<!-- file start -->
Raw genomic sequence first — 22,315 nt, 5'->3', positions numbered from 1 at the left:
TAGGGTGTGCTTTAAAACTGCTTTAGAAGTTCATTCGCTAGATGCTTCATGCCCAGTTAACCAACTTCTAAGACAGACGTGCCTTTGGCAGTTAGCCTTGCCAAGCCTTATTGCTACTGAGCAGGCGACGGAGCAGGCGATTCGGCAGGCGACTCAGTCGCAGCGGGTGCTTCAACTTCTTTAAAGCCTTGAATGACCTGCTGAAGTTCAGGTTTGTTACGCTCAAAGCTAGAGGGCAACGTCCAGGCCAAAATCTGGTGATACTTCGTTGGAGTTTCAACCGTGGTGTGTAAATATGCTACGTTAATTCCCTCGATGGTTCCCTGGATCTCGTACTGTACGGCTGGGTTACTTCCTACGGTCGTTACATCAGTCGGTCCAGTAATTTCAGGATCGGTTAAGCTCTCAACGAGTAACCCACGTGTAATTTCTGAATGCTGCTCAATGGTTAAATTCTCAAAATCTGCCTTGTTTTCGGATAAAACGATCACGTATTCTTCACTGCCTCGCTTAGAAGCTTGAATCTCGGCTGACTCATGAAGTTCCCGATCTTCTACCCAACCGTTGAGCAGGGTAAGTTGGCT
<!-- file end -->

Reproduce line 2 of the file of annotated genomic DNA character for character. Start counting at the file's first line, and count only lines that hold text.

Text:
TAGGGTGTGCTTTAAAACTGCTTTAGAAGTTCATTCGCTAGATGCTTCATGCCCAGTTAACCAACTTCTAAGACAGACGTGCCTTTGGCAGTTAGCCTTGCCAAGCCTTATTGCTACTGAGCAGGCGACGGAGCAGGCGATTCGGCAGGCGACTCAGTCGCAGCGGGTGCTTCAACTTCTTTAAAGCCTTGAATGACCTGCTGAAGTTCAGGTTTGTTACGCTCAAAGCTAGAGGGCAACGTCCAGGCCAAAATCTGGTGATACTTCGTTGGAGTTTCAACCGTGGTGTGTAAATATGCTACGTTAATTCCCTCGATGGTTCCCTGGATCTCGTACTGTACGGCTGGGTTACTTCCTACGGTCGTTACATCAGTCGGTCCAGTAATTTCAGGATCGGTTAAGCTCTCAACGAGTAACCCACGTGTAATTTCTGAATGCTGCTCAATGGTTAAATTCTCAAAATCTGCCTTGTTTTCGGATAAAACGATCACGTATTCTTCACTGCCTCGCTTAGAAGCTTGAATCTCGGCTGACTCATGAAGTTCCCGATCTTCTACCCAACCGTTGAGCAGGGTAAGTTGGCT